|Year : 2013 | Volume
| Issue : 3 | Page : 225-228
Loop suture technique for optional adjustment in strabismus surgery
Rishi K Parikh1, Christopher T Leffler2
1 Department of Ophthalmology, Virginia Commonwealth University School of Medicine, Richmond, VA 23249, USA
2 Department of Ophthalmology, Virginia Commonwealth University School of Medicine; Hunter Holmes McGuire VA Medical Center, 1201 Broad Rock Blvd (112), Richmond, VA 23249, USA
|Date of Web Publication||9-Jul-2013|
Christopher T Leffler
Department of Ophthalmology, Virginia Commonwealth University School of Medicine, PO Box 980438, 401 North 11th Street, Richmond, VA 23298
| Abstract|| |
Purpose: To describe a loop suture technique that allows intraoperative conjunctival closure and later optional suture adjustment in strabismus surgery in uncooperative patients.
Materials and Methods: This retrospective case series comprised 25 patients. After a recessed or resected horizontal muscle was secured to the sclera with a primary suture suspended back 2 mm, a second loop suture was passed through the body of the muscle and under the primary suture knot. The loop suture could be removed later while the patient was awake, or it could be tied to advance the muscle. Success was defined as a residual deviation of 10 prism diopters (PD) or less at 2 months postoperatively.
Results: In the study cohort, 20 patients had successful alignment at 2 months (80%). Six patients (24%) underwent postoperative suture tightening by the loop technique, and each muscle affected the alignment an average of 7.7 PD (±3.8 PD). No patients underwent a reoperation within the first 2 months. One patient had a pyogenic granuloma (4%).
Conclusions: The loop suture technique permits optional postoperative tightening of muscles and avoids sedation in children or uncooperative patients not requiring adjustment.
Keywords: Adjustable Suture, Esotropia, Exotropia, Strabismus Surgery
|How to cite this article:|
Parikh RK, Leffler CT. Loop suture technique for optional adjustment in strabismus surgery. Middle East Afr J Ophthalmol 2013;20:225-8
|How to cite this URL:|
Parikh RK, Leffler CT. Loop suture technique for optional adjustment in strabismus surgery. Middle East Afr J Ophthalmol [serial online] 2013 [cited 2015 Jan 30];20:225-8. Available from: http://www.meajo.org/text.asp?2013/20/3/225/114797
| Introduction|| |
Adjustable sutures are used in strabismus surgery to refine eye alignment in the immediate postoperative period. Retrospective case series generally indicate better outcomes with adjustable sutures. ,,, To our knowledge, a small randomized controlled trial of adjustable versus conventional sutures has been performed.  For exotropia, adjustable sutures improved the frequency of success (defined as within 8 prism diopters [PD] of orthotropia) at 3 months in 22 of 30 patient (73%) compared with eight of 15 patients with conventional sutures (53%).  Nonetheless, adjustable sutures have not gained universal acceptance,  due to the lack of large randomized clinical trials, , the prolonged surgical learning curve,  the extra time required in the operating room, the potential for patient discomfort during adjustment, the increased potential for slipped muscles,  and the difficulty of adjustments in awake, but uncooperative patients, including children. , For standard adjustable suture techniques, even when successful alignment makes adjustment unnecessary, manipulation is required to permanently tighten the knot, a traction suture is removed if used, and finally the conjunctiva is closed. ,, In uncooperative patients, such as young children, these steps usually require sedation.  Jampolsky, et al. in describing their adjustable suture technique stated, "Our youngest patient was 9 years old,… however, most children under 14 are unable to cooperate for the adjustment."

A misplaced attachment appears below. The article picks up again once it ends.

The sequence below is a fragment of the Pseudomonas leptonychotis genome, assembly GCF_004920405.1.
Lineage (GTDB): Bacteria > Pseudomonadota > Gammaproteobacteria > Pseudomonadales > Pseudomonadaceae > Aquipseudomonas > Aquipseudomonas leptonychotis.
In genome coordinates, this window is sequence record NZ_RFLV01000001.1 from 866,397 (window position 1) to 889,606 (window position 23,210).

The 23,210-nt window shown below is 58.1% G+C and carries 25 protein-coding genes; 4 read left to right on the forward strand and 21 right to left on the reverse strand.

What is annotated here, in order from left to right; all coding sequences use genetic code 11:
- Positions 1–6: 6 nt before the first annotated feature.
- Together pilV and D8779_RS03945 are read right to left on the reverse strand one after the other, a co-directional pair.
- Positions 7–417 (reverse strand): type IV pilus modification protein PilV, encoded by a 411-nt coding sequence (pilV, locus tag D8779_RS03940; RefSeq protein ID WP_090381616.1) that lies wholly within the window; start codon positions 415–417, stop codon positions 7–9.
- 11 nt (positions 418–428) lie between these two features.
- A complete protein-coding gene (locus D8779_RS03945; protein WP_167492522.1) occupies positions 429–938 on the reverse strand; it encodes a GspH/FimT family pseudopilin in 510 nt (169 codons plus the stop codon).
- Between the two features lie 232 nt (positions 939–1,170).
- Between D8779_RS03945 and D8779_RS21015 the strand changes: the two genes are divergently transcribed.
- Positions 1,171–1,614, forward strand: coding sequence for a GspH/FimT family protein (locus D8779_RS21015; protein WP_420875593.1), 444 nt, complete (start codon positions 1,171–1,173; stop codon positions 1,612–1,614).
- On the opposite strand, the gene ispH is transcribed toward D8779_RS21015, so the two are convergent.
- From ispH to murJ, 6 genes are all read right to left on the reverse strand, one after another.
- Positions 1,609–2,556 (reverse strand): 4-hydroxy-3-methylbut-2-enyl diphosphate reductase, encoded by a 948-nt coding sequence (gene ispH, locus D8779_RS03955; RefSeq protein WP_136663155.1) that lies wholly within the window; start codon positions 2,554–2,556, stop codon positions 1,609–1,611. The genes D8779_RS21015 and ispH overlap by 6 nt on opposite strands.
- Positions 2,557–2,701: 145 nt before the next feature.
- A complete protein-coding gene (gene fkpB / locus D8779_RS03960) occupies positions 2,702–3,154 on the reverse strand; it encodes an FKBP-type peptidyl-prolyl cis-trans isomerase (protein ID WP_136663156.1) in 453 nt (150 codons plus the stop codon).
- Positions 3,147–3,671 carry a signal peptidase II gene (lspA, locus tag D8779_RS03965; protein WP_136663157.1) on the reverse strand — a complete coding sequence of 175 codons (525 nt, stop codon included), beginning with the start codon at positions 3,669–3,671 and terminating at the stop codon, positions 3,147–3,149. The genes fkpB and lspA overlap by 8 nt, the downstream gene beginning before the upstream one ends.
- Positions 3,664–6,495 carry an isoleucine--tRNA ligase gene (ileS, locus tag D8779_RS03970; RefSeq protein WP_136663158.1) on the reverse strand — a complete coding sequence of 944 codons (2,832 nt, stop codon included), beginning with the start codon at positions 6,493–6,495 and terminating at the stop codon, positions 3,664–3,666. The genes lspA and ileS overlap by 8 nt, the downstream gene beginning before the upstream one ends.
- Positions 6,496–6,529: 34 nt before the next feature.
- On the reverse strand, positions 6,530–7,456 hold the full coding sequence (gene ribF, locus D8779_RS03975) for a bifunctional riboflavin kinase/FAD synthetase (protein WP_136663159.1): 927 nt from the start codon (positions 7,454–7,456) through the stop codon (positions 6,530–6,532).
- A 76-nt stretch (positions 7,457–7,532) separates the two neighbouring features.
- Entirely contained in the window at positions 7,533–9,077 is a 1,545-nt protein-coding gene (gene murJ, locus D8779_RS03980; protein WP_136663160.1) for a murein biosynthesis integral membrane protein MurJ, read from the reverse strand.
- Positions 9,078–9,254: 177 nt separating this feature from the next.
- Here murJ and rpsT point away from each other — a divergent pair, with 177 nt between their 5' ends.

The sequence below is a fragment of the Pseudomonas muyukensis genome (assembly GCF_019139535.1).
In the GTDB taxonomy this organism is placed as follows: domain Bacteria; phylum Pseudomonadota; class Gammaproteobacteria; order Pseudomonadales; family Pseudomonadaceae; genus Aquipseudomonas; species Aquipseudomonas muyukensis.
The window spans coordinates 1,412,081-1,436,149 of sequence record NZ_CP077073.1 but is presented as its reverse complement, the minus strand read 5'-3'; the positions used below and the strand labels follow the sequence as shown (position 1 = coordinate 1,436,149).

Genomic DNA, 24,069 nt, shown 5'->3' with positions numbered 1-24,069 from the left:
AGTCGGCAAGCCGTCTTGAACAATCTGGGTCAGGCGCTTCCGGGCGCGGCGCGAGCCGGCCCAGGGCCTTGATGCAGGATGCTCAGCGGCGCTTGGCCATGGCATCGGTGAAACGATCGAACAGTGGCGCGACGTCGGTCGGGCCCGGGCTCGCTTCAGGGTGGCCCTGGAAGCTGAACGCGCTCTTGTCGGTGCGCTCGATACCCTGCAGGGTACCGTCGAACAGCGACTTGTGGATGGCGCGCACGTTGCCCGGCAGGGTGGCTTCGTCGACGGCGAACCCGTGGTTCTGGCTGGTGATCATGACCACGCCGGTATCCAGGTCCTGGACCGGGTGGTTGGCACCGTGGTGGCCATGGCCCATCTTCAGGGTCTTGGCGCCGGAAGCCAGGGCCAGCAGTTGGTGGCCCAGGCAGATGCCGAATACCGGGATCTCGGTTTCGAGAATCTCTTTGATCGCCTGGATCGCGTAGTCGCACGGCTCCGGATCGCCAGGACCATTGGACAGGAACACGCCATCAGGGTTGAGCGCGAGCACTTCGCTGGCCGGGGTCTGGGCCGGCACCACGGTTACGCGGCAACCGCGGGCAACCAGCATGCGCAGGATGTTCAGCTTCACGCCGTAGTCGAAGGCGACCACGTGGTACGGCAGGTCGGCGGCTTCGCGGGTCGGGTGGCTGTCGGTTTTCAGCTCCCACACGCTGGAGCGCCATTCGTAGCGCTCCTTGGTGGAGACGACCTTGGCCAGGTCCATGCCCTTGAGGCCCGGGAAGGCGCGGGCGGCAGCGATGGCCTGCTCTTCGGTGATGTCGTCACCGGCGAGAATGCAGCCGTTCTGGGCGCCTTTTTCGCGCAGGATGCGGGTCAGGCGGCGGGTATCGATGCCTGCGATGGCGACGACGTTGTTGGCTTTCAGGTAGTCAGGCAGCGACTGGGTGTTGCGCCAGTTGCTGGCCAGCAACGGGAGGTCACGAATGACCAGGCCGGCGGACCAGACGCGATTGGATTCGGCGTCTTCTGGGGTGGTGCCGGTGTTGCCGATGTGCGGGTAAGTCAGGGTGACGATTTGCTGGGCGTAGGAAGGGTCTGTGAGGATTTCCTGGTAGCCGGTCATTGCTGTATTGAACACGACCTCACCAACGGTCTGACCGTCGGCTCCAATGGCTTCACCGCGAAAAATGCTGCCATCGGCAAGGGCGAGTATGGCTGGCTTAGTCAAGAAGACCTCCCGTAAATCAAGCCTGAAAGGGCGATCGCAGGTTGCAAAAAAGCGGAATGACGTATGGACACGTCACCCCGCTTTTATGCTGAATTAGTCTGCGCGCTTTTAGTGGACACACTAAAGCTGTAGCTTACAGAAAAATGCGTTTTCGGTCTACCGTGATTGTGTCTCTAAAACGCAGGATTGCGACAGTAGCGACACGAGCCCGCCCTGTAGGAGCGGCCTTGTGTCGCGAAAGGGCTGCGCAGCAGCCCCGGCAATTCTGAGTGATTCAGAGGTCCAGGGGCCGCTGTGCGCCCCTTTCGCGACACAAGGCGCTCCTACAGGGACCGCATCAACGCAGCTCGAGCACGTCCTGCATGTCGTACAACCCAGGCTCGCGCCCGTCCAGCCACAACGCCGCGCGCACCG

Coats described a ripcord technique in which a one-time, single stage loosening of the muscle can be performed in a minimally cooperative patient.  Kushner reviewed a semi-adjustable technique in which tightening of the center of the muscle belly is achieved with a second suture passed through the sclera anteriorly.  Both of these techniques require additional scleral passes of the suture. , Additionally, the semi-adjustable technique also requires postoperative tying and cutting of the central muscle suture, even if ocular alignment is acceptable.